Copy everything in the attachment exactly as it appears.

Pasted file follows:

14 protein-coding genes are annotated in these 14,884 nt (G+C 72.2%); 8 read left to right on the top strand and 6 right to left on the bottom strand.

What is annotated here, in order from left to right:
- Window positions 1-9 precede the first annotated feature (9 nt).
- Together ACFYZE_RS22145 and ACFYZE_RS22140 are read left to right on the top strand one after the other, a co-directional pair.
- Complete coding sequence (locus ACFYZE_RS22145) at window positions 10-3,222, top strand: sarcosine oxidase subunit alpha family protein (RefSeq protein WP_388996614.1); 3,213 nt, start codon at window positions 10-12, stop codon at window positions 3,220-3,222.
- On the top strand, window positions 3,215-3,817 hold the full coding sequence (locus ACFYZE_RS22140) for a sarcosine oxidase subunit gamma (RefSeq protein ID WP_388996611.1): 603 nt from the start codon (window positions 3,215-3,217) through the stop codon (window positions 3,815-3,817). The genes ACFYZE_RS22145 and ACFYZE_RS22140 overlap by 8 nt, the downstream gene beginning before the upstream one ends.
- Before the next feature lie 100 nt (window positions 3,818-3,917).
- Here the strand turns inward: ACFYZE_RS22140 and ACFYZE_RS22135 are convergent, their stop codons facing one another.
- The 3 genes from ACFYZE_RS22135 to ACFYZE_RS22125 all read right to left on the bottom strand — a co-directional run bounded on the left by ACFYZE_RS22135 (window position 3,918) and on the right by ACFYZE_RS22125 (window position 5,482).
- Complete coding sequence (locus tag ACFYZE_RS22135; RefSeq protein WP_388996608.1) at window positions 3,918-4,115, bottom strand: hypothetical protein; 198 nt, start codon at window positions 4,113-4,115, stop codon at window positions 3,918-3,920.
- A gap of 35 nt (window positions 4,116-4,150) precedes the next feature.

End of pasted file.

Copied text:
14 protein-coding genes are annotated in these 14,884 nt (G+C 72.2%); 8 read left to right on the top strand and 6 right to left on the bottom strand.

What is annotated here, in order from left to right:
- Window positions 1-9 precede the first annotated feature (9 nt).
- Together ACFYZE_RS22145 and ACFYZE_RS22140 are read left to right on the top strand one after the other, a co-directional pair.
- Complete coding sequence (locus ACFYZE_RS22145) at window positions 10-3,222, top strand: sarcosine oxidase subunit alpha family protein (RefSeq protein WP_388996614.1); 3,213 nt, start codon at window positions 10-12, stop codon at window positions 3,220-3,222.
- On the top strand, window positions 3,215-3,817 hold the full coding sequence (locus ACFYZE_RS22140) for a sarcosine oxidase subunit gamma (RefSeq protein ID WP_388996611.1): 603 nt from the start codon (window positions 3,215-3,217) through the stop codon (window positions 3,815-3,817). The genes ACFYZE_RS22145 and ACFYZE_RS22140 overlap by 8 nt, the downstream gene beginning before the upstream one ends.
- Before the next feature lie 100 nt (window positions 3,818-3,917).
- Here the strand turns inward: ACFYZE_RS22140 and ACFYZE_RS22135 are convergent, their stop codons facing one another.
- The 3 genes from ACFYZE_RS22135 to ACFYZE_RS22125 all read right to left on the bottom strand — a co-directional run bounded on the left by ACFYZE_RS22135 (window position 3,918) and on the right by ACFYZE_RS22125 (window position 5,482).
- Complete coding sequence (locus tag ACFYZE_RS22135; RefSeq protein WP_388996608.1) at window positions 3,918-4,115, bottom strand: hypothetical protein; 198 nt, start codon at window positions 4,113-4,115, stop codon at window positions 3,918-3,920.
- A gap of 35 nt (window positions 4,116-4,150) precedes the next feature.